How does pain affect your horse?

Horses can only communicate their pain or discomfort through their behaviour or performance, so it is up to us to learn how to interpret their behaviour. 

Below is the list of Fifty Signs of ‘Bad Behaviour’ or ‘Poor Performance’, taken from my book, ‘Brain, Pain, or Training?’. This list is compiled from responses to various surveys sent to horse people worldwide, from discussions with clients, and through my experience over many years. It is by no means an exhaustive list. I believe that each of these is a potential indicator of pain in the horse, and the more of these signs that your horse displays, the more likely it is that he is in pain. 

1.          Napping

2.          Bucking

3.          Rearing

4.          Cold-backed

5.          Stiff on one rein

6.          Dead to the leg

7.          Lazy

8.          Unsettled in the contact

9.          Strong

10.         Bolting

11.         Unusually high or low head-carriage

12.         Carries head to one side

13.         Sticks tongue out

14.         Opens mouth

15.         Rushes for first few strides when mounted

16.         Puts his back up

17.         Goes disunited

18.         Struggles to pick up correct canter lead

19.         Moves laterally more easily in one direction than the other

20.         Short-striding

21.         Difficulty working through from behind

22.         Not connected/difficulty lifting through the back

23.         Heavy in the hand

24.         Falls in through one shoulder

25.         Moves with quarters in on one rein

26.         Kicks out when you use your stick

27.         ‘Spooky’

28.         Does not stand still to be mounted

29.         Bends more easily one way than the other

30.         Trips/stumbles

31.         Refuses fences, knocks them down

32.         He tows you to the nearest patch of grass

33.         Biting

34.         Kicking

35.         Barging

36.         Head-shy

37.         Ear-shy

38.         Head-shaking

39.         Difficulty putting headcollar or bridle on

40.         Hard to load

41.         Sensitive to groom

42.         Pulls a face when rugged up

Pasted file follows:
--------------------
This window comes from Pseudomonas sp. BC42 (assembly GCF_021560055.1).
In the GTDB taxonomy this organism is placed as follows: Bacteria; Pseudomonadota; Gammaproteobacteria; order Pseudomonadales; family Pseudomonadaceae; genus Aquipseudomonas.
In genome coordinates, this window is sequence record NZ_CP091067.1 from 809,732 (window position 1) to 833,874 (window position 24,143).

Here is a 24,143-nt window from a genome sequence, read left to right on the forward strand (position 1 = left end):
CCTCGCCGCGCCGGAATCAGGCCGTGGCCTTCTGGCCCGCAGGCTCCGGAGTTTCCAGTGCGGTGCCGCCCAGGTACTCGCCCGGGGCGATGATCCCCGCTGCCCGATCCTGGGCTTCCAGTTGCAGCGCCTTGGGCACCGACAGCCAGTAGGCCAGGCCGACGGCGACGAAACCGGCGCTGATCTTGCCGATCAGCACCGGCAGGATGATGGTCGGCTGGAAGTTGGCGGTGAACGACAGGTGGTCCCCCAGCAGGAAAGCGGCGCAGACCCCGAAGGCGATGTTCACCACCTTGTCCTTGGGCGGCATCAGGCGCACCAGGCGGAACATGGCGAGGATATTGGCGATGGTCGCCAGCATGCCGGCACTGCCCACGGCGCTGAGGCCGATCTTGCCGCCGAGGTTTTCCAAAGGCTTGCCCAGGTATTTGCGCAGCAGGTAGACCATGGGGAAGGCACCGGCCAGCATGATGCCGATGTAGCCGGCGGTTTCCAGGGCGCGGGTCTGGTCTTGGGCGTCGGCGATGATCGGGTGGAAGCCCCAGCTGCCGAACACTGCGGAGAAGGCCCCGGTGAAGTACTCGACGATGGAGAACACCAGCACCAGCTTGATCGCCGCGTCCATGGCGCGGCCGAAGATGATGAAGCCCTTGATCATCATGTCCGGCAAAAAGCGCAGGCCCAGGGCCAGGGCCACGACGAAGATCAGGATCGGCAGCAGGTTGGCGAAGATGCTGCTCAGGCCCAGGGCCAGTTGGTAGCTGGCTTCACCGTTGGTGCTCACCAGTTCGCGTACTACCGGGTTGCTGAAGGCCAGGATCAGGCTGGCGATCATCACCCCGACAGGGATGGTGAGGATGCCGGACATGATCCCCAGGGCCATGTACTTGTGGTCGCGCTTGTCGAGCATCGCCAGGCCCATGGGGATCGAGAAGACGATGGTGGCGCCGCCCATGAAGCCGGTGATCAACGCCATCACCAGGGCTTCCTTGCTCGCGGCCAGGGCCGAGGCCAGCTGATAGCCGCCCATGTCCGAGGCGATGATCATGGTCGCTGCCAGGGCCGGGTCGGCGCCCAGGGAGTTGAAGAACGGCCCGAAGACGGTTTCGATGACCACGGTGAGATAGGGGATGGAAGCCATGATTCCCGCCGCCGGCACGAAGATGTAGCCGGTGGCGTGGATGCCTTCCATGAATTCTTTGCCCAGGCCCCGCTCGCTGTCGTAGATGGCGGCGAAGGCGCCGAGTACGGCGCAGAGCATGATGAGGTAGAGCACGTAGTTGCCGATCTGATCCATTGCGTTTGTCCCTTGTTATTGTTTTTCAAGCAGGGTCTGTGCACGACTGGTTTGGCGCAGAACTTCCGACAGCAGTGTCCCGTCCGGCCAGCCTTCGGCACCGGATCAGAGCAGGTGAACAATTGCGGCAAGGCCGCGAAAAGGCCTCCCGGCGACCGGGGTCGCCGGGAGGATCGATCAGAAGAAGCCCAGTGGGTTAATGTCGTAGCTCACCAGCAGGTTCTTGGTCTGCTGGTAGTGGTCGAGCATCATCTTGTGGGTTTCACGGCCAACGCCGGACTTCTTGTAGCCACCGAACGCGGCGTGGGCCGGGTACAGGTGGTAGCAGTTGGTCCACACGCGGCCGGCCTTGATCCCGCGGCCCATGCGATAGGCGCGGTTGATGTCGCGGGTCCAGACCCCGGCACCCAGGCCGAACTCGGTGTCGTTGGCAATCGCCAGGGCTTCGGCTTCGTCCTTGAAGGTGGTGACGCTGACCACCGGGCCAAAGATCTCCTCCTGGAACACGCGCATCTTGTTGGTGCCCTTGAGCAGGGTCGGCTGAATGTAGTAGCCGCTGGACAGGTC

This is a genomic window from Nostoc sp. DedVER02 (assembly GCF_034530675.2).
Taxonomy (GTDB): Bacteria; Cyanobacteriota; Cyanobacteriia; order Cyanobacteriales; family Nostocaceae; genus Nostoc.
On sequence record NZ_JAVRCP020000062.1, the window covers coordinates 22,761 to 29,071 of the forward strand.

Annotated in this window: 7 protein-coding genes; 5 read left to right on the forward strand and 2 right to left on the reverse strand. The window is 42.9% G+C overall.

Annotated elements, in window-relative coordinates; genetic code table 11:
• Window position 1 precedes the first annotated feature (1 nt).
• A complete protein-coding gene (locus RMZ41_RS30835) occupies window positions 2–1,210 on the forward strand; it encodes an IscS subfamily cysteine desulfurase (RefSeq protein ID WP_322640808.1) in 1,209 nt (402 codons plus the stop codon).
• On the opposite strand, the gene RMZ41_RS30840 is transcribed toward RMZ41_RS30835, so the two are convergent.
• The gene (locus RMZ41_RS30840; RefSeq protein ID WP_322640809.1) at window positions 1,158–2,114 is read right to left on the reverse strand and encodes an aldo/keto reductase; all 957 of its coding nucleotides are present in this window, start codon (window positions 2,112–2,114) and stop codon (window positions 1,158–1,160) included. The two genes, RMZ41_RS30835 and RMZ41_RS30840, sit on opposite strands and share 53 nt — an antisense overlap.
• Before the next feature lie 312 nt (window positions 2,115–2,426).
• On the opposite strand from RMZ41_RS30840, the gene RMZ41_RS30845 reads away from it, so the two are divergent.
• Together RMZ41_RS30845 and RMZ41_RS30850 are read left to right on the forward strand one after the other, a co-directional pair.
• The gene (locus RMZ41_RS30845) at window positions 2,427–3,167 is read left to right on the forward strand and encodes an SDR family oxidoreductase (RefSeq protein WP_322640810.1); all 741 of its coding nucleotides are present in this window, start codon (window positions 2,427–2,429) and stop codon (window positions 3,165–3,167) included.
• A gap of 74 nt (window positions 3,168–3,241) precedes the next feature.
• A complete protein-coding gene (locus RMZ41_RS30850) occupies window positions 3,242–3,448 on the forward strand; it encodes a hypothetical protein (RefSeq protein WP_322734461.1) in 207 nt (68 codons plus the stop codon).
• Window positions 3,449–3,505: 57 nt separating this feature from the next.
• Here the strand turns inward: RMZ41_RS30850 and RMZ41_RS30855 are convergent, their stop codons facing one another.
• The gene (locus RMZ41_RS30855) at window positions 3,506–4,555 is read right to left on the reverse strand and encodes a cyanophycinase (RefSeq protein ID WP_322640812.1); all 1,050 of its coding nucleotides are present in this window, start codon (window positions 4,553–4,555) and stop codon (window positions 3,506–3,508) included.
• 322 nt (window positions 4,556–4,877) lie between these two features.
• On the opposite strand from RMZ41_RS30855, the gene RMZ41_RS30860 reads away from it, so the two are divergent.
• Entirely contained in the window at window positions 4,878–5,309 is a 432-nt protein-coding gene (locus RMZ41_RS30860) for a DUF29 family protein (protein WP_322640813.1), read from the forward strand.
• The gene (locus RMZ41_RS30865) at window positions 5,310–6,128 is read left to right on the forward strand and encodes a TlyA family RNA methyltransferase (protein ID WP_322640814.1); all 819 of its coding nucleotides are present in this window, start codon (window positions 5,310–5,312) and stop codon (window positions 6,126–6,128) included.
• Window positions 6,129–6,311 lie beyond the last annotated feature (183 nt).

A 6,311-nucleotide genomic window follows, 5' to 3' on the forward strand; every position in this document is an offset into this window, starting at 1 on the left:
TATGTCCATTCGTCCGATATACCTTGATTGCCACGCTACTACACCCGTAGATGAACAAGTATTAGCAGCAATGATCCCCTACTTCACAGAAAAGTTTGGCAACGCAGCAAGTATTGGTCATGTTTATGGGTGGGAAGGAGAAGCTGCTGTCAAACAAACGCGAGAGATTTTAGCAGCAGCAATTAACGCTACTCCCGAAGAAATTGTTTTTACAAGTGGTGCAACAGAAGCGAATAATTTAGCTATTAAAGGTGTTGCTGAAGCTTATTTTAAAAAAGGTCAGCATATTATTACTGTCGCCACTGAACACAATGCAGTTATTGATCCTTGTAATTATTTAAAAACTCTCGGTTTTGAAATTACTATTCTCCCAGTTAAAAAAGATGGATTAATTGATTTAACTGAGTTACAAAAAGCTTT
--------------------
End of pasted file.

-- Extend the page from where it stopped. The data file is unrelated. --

43.         Pulls a face or kicks out when saddled or girthed up

44.         Hides at back of stable when you go to get him

45.         Rushes through stable door

46.         Badly behaved for farrier

47.         Resistant to lifting tail for the tail bandage

48.         Stiff first thing in the morning

49.         Drags his hind feet

50.         Reluctant to pick up his feet when you go to pick them out

In the award-winning documentary from Padma Video, ‘The 24 Behaviors Of The Ridden Horse In Pain: Shifting The Paradigm Of How We See Lameness,’ we are taken on an emotional “ride” through the eyes of a young girl who loves her horse and will stop at nothing to figure out how to make her comfortable. In the book ‘Harmonious Horsemanship’, Dr Sue Dyson and I explain the 24 behaviours of the Ridden Horse Pain Ethogram (also known as the Ridden Horse Performance Checklist), which you can use with your own horse to detect pain in its ridden work.


Pain is an important and complex phenomenon that helps to keep us safe. It is a unique experience; only the individual can describe how their pain affects them. As humans, we can communicate our pain verbally. Horses do not have this luxury, and it is up to us to learn how to interpret their behaviour and performance as communication of their comfort or discomfort.

Meet Sue Palmer

I’m Sue Palmer, aka The Horse Physio. I’m an author, educator, and award-winning Chartered Physiotherapist registered with the RAMP, the ACPAT, the IHA, the CSP and the HCPC. I specialise in understanding the links between pain and behaviour in horses and promote the kind and fair treatment of horses through education with empathy. To hear more from me, sign up for my free newsletter here.